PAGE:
I work in the marketing department of a large catering company. Recently, our CEO has started making noises about doing more to promote our “values,” both internally and externally, and making them a bigger part of our corporate identity. I’ll inevitably be involved in this effort and I’d like it to be as meaningful as possible.
Currently our so-called “core values” are pretty generic – quality, service, excellence, teamwork, etc. etc. Those are all good words, sure, but too generic to hang anything meaningful on. Any company would say they value such things (as would any decent human being, for that matter), and yet most of our employees can’t recite even one or two of them on any given day. I don’t blame them – there’s no way to see how these concepts might actually play out in their own daily work.
My thought is to turn these “values” into taglines suggesting something more concrete, or actionable. For example, “Quality food prepared with care for you and yours” might be more appealing to clients, and our cooks might better appreciate and internalize “Be excellent in the kitchen” or “Teamwork makes the food taste better.” To me, this sounds like a better place to start.
And maybe we should involve the staff? I think their input might be key if this effort is to be effective. We could have them tell us how they feel about our current values, and then work back from that information, rather than always handing everything down to them. We’re probably going to devote a few days to this effort, so it’d be great if it weren’t a big waste of time. Is my idea worth developing, or will our “values’” always be just a bunch of corporate [expletive deleted]? – Name Withheld
I appreciate your candor.
It’s refreshing to hear someone (in marketing, no less) willing to admit their company’s values are a bunch of, well…nonsense.
Yes – your current values sound insipid and meaningless, as you say, and probably not doing anyone any good. I’m also on board (mostly) with your instinct to make them more ‘actionable.’ But I can already hear your kitchen staff mocking what you propose. ‘Bechamel seemed a bit bland, chef, so I added another teaspoon of teamwork.’ Or, ‘You know what they say: ‘If you can’t stand the excellence, get out of the kitchen.’’
You get the picture.
What you have come up with is great copy for your company’s website and promotional materials. You’ve obviously found a job that suits your talents. Feel-good slogans like the ones you suggest will undoubtedly go over well with your clients, customers, and patrons. But don’t expect the same reaction from your staff.
What they’d rather hear are things like ‘A fair day’s wage for a fair day’s work,’ ‘The opportunity to be your best at a company that appreciates your efforts’ or ‘Safety first, last, and above all else.’ (I’ve got a whole list, if you’d like more.)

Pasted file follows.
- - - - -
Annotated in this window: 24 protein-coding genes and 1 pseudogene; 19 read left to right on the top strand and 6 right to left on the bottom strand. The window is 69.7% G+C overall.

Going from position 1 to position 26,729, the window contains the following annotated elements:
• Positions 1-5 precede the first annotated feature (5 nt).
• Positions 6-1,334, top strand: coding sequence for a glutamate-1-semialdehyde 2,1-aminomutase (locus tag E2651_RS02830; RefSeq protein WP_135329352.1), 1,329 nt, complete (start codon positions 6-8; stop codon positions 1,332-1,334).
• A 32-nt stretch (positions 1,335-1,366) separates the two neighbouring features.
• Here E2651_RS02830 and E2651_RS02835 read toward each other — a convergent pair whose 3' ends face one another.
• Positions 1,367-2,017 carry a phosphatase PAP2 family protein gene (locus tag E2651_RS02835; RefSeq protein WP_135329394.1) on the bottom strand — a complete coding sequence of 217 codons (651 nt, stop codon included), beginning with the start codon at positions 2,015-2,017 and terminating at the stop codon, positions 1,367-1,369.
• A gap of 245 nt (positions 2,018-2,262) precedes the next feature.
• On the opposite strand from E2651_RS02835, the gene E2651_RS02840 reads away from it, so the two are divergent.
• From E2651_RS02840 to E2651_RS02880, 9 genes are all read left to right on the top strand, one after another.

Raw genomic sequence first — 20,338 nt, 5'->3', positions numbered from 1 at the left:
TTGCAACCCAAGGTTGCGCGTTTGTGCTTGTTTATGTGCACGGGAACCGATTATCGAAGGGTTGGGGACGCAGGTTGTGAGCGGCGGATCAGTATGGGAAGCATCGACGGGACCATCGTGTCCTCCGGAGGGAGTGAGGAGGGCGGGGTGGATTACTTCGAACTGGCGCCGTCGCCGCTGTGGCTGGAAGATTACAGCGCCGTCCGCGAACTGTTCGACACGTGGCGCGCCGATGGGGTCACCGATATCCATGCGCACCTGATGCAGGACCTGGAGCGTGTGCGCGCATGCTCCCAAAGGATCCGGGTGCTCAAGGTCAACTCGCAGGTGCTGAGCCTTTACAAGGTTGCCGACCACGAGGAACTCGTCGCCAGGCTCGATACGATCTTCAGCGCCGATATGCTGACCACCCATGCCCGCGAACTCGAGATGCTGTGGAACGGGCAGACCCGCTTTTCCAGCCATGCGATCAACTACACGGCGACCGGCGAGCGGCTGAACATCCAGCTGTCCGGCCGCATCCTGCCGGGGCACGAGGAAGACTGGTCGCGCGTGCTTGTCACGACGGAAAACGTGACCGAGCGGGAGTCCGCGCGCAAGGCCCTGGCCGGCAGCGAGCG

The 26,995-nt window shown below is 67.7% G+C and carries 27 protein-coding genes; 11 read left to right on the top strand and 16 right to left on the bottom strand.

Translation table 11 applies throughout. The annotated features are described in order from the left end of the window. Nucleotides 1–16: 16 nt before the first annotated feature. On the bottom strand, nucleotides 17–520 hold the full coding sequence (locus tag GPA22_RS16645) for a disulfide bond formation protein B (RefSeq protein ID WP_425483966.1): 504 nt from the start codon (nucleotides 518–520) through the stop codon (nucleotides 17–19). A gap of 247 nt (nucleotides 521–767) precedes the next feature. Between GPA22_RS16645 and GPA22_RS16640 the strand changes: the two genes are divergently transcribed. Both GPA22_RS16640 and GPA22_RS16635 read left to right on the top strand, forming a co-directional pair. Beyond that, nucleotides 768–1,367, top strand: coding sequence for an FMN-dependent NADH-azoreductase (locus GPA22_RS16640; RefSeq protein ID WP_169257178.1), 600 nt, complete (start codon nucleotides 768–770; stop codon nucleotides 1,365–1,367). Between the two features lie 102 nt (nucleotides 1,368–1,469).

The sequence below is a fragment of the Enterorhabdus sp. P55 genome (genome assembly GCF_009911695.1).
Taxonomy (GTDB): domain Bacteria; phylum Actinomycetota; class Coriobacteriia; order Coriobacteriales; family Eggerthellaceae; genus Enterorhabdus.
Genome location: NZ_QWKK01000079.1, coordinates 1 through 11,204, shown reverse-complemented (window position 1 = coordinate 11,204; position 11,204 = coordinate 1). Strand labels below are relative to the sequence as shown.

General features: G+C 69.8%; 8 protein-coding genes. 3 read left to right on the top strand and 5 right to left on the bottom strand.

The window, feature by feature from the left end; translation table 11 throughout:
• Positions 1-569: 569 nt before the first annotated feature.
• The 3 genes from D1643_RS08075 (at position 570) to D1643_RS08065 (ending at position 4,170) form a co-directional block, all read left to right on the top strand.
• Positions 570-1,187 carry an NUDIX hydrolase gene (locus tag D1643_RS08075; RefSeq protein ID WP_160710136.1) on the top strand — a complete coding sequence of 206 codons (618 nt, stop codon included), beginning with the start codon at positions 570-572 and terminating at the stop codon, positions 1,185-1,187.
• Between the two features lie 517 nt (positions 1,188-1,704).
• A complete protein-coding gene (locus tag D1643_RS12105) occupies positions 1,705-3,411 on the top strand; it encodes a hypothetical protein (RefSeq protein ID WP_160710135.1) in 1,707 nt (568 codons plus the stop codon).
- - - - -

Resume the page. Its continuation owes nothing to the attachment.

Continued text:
Obviously ‘values’ like these will be far less appealing to patrons, who’ll assume your company does this already (as would any decent employer). Your staff, on the other hand, will almost certainly appreciate seeing them stated so clearly, and explicitly. They’re actionable too.
Which brings us to whose benefit this little exercise is really for. It’s not your employees, is it?
It’s your CEO.
For whatever the reason, he/she/they apparently feels the need to do something CEO-ish. Updating your company’s values certainly fits the bill. Maybe it’s pandemic related anxiety, a desire to feel more hands-on, or just plain boredom. Or—and this is really important—maybe they’ve noticed that the quality, performance, and/or morale of the organization is indeed slipping, and are understandably concerned.
Whatever the reason, getting the staff involved as you suggest is the right thing to do. Cooks, servers, dishwashers – all of them. But don’t be surprised if the values they come up with are shockingly similar to the ones you have now (and just as generic). Take it from someone who knows: Savvy employees have a way figuring out what management wants to hear, and telling them that, as opposed to saying what’s actually on their mind. It’s called surviving.
Overcoming this inclination will take a little work. The key is to get your colleagues to genuinely open up – and that means in some way reassuring them they won’t be punished for their candor. So, for instance, any work-shopping you do to develop new values should be done out of earshot of the top boss. Or suggestions could be submitted anonymously. And don’t restrict their input to just what they think the company’s values should be, either. Let them talk (or complain) about whatever they want.
And then listen.
In my experience, managers spend way too much time and energy suppressing their employees’ opinions and complaints, when in fact they should be welcoming them. That’s a mistake for two reasons: (1) Feedback of any sort is absurdly valuable to your organization if it’s to stay competitive. Some of the best suggestions for improving your business will come from your frontline employees, given the chance. You ignore their input at your peril. And (2) the very act of soliciting employees opinions and then taking them seriously is guaranteed to improve staff morale, even if it’s pretty great already.
One last bit of advice: You imply that someone has been quizzing your staff on the company’s current values (maybe you?), even asking that they be recited on demand?
If so, for [expletive deleted]-sake, stop. It’s anxiety provoking, grossly unproductive, and more than a little bit offensive.
Best of luck – and let me know how things turn out.